In order to generate epithermal and thermal neutrons, we proposed a new scheme of moderating fast neutrons, which are emitted from the thick target and the low energy proton accelerated by a cyclotron in low current. In this study, using 208Pb moderator and graphite reflector, the feasibility of BNCT was investigated. Proposed method by Tanaka et al., and Imoto et al. were based on the direct moderating fast neutrons via high current proton in 1 mA without any reflector assembly, but in our research, the neutron storage using lower current proton and graphite reflector structure was examined for BNCT applications. Induced neutrons from proton interaction were at the fast range inside the lead region at first; then the neutron fluxes decreased in the collimator region as well as for diverse proton energies recommend different thicknesses of filters and changing in Li filter thickness to gain desired epithermal flux. Neutron flux, neutron, and photon dose had approximately continuous sequence inside the scalp, tumor, and brain regions. The moderating method was explored via Fermi's age theory for the slowing down of neutrons from fast to thermal energy through collisions with the moderator's nuclei. When the epithermal neutron flux inside air before phantom is in order of 1E+9 n/cm2/s, BNCT using graphite reflector will be very attainable in spallation-based neutron source via microcurrent protons.
Meanwhile, Yonai et al. have experimented cyclotron-based neutron source using 50 MeV protons and weighty target for BNCT, which epithermal neutron energy spectrum passing through moderators. But here using lower proton energy and light target, the simulated results indicated the therapy beam exit is sufficient for BNCT applications. And also, the neutron fluence rate was intensified and reserved by means of a graphite reflector placed around the lead moderator to maximize the delivery of therapeutic neutrons.
Most importantly, the Fluental moderator has the low-scattering and high absorption cross sections including some resonances at high energies which give a good moderation of neutrons down to the epithermal energies, where the cross section is much smaller. A disadvantage of the Fluental moderator, compared to other moderating materials, is readily activated by neutrons followed by emission of high energy gammas. All moderating materials can be compared using a figure of merit called the moderation ratio that depends on lethargy decrement, average energy lost by a neutron in a collision with the nuclide. Large quantity of the lethargy is better because it means that the neutron is thermalized in fewer collisions during the moderation process. The Fluental generates many more high energy photons than the graphite and lead materials when interacted by neutrons, leading to higher photon dose to a healthy tissue. Lead has a lower moderating power than graphite; therefore, if the lead would be chosen as a reflector, more fast neutrons are reflected from the lead than from the graphite reflector. By itself and by photon induction in the tissues, this higher fast neutron component in the neutron beam provides an additional dose to a healthy tissue.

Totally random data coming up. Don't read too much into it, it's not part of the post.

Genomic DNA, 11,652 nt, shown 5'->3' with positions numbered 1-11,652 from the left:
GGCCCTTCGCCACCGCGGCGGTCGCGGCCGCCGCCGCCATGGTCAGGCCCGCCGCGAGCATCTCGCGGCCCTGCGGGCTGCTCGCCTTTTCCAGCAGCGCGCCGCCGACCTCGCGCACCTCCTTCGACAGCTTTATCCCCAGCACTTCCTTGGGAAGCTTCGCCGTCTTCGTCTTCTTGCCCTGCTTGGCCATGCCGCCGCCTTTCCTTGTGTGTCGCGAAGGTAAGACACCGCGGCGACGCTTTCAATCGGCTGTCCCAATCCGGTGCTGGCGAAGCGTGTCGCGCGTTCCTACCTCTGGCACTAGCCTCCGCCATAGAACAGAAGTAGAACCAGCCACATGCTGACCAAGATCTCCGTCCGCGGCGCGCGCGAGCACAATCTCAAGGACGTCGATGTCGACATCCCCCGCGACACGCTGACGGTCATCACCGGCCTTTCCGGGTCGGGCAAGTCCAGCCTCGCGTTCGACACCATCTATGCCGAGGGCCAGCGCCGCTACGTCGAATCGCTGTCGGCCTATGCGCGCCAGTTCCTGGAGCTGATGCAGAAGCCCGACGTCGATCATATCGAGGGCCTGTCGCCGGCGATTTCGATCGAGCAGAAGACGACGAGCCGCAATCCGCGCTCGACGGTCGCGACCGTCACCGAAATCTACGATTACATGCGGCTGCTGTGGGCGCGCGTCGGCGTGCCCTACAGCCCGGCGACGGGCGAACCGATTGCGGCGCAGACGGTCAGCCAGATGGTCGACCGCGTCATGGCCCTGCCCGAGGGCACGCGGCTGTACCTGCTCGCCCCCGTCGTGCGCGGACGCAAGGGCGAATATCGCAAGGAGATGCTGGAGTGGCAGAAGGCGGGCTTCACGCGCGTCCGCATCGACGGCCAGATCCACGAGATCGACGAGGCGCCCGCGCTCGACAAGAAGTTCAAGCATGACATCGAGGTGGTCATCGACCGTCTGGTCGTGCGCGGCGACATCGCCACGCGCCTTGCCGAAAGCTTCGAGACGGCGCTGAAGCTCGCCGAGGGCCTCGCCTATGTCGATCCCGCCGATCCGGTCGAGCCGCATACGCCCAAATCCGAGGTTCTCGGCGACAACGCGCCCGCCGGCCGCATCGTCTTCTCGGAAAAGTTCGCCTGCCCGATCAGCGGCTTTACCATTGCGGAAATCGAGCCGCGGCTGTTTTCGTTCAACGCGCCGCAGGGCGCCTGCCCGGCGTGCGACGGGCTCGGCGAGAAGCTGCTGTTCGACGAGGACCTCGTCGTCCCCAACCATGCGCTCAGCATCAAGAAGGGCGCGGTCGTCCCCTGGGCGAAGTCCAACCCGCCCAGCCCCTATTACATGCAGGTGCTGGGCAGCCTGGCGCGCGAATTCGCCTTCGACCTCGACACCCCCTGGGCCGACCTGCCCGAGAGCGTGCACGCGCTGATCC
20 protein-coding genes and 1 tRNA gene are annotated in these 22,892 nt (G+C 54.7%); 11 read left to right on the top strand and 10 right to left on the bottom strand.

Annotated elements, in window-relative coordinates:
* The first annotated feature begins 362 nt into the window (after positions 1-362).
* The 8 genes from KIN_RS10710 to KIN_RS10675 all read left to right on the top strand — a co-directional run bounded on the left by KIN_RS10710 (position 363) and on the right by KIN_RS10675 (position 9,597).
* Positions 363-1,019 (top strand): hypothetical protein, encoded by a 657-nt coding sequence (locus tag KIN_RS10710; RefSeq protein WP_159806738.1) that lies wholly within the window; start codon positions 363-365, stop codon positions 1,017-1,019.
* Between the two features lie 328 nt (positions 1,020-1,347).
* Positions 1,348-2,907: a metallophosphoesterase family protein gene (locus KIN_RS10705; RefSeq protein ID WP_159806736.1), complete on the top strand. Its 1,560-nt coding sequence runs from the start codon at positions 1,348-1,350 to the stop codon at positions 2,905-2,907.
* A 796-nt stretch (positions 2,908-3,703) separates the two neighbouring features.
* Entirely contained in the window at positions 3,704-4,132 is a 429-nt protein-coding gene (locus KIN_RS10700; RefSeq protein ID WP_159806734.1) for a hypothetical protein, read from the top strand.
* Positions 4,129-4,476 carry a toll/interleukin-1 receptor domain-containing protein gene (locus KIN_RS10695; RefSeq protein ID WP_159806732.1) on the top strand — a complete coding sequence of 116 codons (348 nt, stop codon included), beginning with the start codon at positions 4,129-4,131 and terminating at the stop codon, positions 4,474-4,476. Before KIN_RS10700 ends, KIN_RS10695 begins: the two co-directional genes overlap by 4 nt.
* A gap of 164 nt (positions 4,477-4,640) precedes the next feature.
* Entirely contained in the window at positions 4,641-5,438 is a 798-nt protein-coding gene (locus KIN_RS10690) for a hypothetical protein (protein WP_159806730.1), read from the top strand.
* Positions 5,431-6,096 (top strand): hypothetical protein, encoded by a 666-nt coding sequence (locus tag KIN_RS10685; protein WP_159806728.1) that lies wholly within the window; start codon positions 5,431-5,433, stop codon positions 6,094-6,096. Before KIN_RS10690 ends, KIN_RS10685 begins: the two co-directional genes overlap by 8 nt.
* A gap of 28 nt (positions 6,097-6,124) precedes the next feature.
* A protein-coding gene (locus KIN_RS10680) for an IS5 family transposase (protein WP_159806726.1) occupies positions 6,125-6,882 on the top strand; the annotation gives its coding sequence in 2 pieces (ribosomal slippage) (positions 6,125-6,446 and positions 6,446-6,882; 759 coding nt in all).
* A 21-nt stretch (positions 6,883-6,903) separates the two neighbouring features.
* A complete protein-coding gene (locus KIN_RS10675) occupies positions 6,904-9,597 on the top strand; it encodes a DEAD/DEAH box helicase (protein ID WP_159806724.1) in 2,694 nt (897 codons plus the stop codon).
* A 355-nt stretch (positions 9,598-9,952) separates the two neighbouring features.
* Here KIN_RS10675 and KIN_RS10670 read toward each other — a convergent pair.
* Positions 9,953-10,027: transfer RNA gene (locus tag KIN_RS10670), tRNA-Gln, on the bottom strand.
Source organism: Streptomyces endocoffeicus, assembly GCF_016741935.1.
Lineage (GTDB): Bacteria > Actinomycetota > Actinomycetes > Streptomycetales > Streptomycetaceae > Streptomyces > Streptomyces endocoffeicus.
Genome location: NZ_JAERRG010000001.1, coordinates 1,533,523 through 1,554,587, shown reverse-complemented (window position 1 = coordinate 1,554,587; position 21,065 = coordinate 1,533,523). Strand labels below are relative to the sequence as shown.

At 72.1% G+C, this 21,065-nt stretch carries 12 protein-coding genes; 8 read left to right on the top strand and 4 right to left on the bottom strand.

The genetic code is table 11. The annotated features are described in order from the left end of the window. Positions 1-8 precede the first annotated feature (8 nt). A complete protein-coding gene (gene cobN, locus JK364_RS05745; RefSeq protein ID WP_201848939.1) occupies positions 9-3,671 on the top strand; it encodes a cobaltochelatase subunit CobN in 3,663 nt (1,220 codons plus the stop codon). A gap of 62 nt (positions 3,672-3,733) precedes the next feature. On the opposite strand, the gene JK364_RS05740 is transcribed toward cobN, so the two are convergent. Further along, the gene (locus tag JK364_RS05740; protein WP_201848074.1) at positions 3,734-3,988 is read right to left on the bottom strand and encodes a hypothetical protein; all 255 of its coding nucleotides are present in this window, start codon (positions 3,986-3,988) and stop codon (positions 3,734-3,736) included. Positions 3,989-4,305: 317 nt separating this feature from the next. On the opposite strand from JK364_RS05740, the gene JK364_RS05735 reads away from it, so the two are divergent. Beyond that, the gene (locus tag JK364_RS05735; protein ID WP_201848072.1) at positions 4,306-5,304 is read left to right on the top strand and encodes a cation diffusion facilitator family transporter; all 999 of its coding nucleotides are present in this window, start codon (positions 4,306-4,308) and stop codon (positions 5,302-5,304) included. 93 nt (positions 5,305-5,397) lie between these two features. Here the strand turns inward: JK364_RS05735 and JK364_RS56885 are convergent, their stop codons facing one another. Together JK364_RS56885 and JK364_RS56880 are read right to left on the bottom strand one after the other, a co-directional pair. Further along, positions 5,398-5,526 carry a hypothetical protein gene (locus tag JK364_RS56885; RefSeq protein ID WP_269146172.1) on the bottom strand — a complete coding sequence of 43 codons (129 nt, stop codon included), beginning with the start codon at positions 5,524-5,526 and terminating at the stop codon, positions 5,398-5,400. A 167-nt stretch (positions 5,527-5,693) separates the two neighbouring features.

Furthermore, Bleuel et al. 1999 have examined an accelerator-driven neutron source for spectral tailoring in BNCT using 2.5 MeV and 20 mA protons on a lithium target through the lead reflector. Nevertheless, in our study, the lead was chosen as the moderator material because of its greater elastic characteristics of absorption by way of microcurrent of incident proton. Lead has the lowest capture cross section for the fast neutron with small energy degradation steps.
The half-value layer of lead shield for 2 MeV photons is 1.3 cm by the way of –ln(0.5)/(μρ), where μ is the mass attenuation coefficient of lead for 2 MeV photons (4.6E−2 cm2/g) and ρ is the density of lead (11.35 g/cm3). Consequently, the lead shield was located in front of the head phantom to reduce the gamma dose rate. Meanwhile, the neutron energy varies at greater depths in the phantom, as well as an irradiation time on the order of several hours is needed to deliver the required dose.
In this research, various thicknesses of filters were simulated, and the individual fluxes were investigated via moderating neutrons by scattering with relatively little energy absorption in lead. In order to the reduction of the fast neutron contamination, the Fe filter performance was examined as it has high inelastic scattering cross section and decreases the very fast neutron flux. For future work, the moderator/filter design will be optimized using diverse thicknesses of moderator/reflector, different greater depth in-phantom treatment figures of merit, and likewise the beam quality.
| > Conclusions|| |
The design of the whole facility was simulated by thick target using strengthening the neutron source via lead moderator and graphite reflector in an accelerator-based neutron source. The small cyclotron is of a physical size to be useful in hospitals for BNCT via the suitability of 20–30 MeV protons on 9Be neutron source. The spallation-based BNCT is feasible using microcurrent protons by adjusting the moderator/reflector/collimator's thicknesses. However, a combination of BNCT and proton therapy using two switching magnets can be especially effective if a high-beam intensity accelerator becomes available. Here, safer way suggested for BNCT purposes using small cyclotrons in low current and energy of protons as compared to the reactor-based method. By using the proposed assembly, the spallation-based neutron source can provide better dose distribution at deeper positions within a phantom than that of the presently employed reactor-based neutron sources. Presented method can be used for dual aims simultaneously, so it will give flexibility to work on radionuclide production and BNCT with minimal investment of time and staff.
Here is our thankfully acknowledge the spiritual and financial maintenance from Gerashian peoples who have constructed and supplied the Gerash University of Medical and Paramedical Sciences, Amir-Al-Momenin Hospital, Cancer Prevention Center, MRI Department, Medical and Nano Laboratories, Home residence and requirements in Fars province by Gerashian charitable peoples, particularly Sheikh-Ahmad Ansari/Mir-Abolhasan Sa'adat/Haj-Moshtaq Moshtaqi/Haj-Mohammad Barazandeh/Haj-Ahmad Mohebbi/Haj-Hossein Hosseinzadeh/Haj-Qolamhossein A'bedi/Haj-Masoud Veqarfard and also Gerash charity institution and social support with low governmental provision rate in regional public welfare and health promotion.
Financial support and sponsorship
Conflicts of interest
There are no conflicts of interest.
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[Figure 1], [Figure 2], [Figure 3], [Figure 4], [Figure 5], [Figure 6], [Figure 7], [Figure 8]
[Table 1], [Table 2], [Table 3], [Table 4], [Table 5], [Table 6], [Table 7], [Table 8], [Table 9]